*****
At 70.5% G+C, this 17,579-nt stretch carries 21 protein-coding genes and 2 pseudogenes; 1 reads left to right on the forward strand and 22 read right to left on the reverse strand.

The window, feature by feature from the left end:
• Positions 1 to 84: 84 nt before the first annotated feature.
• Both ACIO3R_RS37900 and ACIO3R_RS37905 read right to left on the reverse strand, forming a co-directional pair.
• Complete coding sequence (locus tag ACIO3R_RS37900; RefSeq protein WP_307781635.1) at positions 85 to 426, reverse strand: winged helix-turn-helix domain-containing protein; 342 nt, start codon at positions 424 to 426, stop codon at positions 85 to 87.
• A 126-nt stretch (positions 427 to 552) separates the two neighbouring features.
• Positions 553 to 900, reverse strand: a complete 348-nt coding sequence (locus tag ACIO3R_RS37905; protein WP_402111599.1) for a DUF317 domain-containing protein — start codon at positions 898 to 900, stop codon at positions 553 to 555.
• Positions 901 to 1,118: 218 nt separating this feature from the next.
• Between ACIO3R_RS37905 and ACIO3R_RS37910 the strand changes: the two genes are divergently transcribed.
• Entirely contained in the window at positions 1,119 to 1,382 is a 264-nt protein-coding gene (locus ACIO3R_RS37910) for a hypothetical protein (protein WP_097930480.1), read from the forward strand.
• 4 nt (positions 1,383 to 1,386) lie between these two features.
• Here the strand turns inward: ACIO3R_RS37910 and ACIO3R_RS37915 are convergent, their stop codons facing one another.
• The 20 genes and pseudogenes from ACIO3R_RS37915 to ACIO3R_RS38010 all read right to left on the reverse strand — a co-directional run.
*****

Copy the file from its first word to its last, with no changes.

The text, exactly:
At 70.5% G+C, this 17,579-nt stretch carries 21 protein-coding genes and 2 pseudogenes; 1 reads left to right on the forward strand and 22 read right to left on the reverse strand.

The window, feature by feature from the left end:
• Positions 1 to 84: 84 nt before the first annotated feature.
• Both ACIO3R_RS37900 and ACIO3R_RS37905 read right to left on the reverse strand, forming a co-directional pair.
• Complete coding sequence (locus tag ACIO3R_RS37900; RefSeq protein WP_307781635.1) at positions 85 to 426, reverse strand: winged helix-turn-helix domain-containing protein; 342 nt, start codon at positions 424 to 426, stop codon at positions 85 to 87.
• A 126-nt stretch (positions 427 to 552) separates the two neighbouring features.
• Positions 553 to 900, reverse strand: a complete 348-nt coding sequence (locus tag ACIO3R_RS37905; protein WP_402111599.1) for a DUF317 domain-containing protein — start codon at positions 898 to 900, stop codon at positions 553 to 555.
• Positions 901 to 1,118: 218 nt separating this feature from the next.
• Between ACIO3R_RS37905 and ACIO3R_RS37910 the strand changes: the two genes are divergently transcribed.
• Entirely contained in the window at positions 1,119 to 1,382 is a 264-nt protein-coding gene (locus ACIO3R_RS37910) for a hypothetical protein (protein WP_097930480.1), read from the forward strand.
• 4 nt (positions 1,383 to 1,386) lie between these two features.
• Here the strand turns inward: ACIO3R_RS37910 and ACIO3R_RS37915 are convergent, their stop codons facing one another.
• The 20 genes and pseudogenes from ACIO3R_RS37915 to ACIO3R_RS38010 all read right to left on the reverse strand — a co-directional run.